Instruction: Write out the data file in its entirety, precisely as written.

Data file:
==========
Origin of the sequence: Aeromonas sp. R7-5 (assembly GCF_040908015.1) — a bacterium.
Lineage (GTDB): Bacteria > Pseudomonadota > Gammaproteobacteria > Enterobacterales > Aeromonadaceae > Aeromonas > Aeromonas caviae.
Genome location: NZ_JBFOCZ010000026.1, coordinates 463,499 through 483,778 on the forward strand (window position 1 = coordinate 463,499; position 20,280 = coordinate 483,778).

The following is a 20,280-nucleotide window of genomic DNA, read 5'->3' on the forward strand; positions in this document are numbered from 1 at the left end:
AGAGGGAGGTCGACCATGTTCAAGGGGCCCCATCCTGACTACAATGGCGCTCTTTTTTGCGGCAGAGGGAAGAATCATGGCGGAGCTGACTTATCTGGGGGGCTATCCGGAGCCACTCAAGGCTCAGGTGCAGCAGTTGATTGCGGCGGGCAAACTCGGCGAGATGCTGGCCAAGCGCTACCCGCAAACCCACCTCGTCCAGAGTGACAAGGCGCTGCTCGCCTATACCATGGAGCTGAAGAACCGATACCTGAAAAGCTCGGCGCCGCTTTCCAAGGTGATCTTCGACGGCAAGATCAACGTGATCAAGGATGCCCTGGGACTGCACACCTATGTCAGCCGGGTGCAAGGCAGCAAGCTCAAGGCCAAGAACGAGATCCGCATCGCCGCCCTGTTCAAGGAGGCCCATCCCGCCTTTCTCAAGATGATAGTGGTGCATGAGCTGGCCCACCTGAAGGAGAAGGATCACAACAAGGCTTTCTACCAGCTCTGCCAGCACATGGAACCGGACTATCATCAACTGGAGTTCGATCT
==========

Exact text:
Origin of the sequence: Aeromonas sp. R7-5 (assembly GCF_040908015.1) — a bacterium.
Lineage (GTDB): Bacteria > Pseudomonadota > Gammaproteobacteria > Enterobacterales > Aeromonadaceae > Aeromonas > Aeromonas caviae.
Genome location: NZ_JBFOCZ010000026.1, coordinates 463,499 through 483,778 on the forward strand (window position 1 = coordinate 463,499; position 20,280 = coordinate 483,778).

The following is a 20,280-nucleotide window of genomic DNA, read 5'->3' on the forward strand; positions in this document are numbered from 1 at the left end:
AGAGGGAGGTCGACCATGTTCAAGGGGCCCCATCCTGACTACAATGGCGCTCTTTTTTGCGGCAGAGGGAAGAATCATGGCGGAGCTGACTTATCTGGGGGGCTATCCGGAGCCACTCAAGGCTCAGGTGCAGCAGTTGATTGCGGCGGGCAAACTCGGCGAGATGCTGGCCAAGCGCTACCCGCAAACCCACCTCGTCCAGAGTGACAAGGCGCTGCTCGCCTATACCATGGAGCTGAAGAACCGATACCTGAAAAGCTCGGCGCCGCTTTCCAAGGTGATCTTCGACGGCAAGATCAACGTGATCAAGGATGCCCTGGGACTGCACACCTATGTCAGCCGGGTGCAAGGCAGCAAGCTCAAGGCCAAGAACGAGATCCGCATCGCCGCCCTGTTCAAGGAGGCCCATCCCGCCTTTCTCAAGATGATAGTGGTGCATGAGCTGGCCCACCTGAAGGAGAAGGATCACAACAAGGCTTTCTACCAGCTCTGCCAGCACATGGAACCGGACTATCATCAACTGGAGTTCGATCT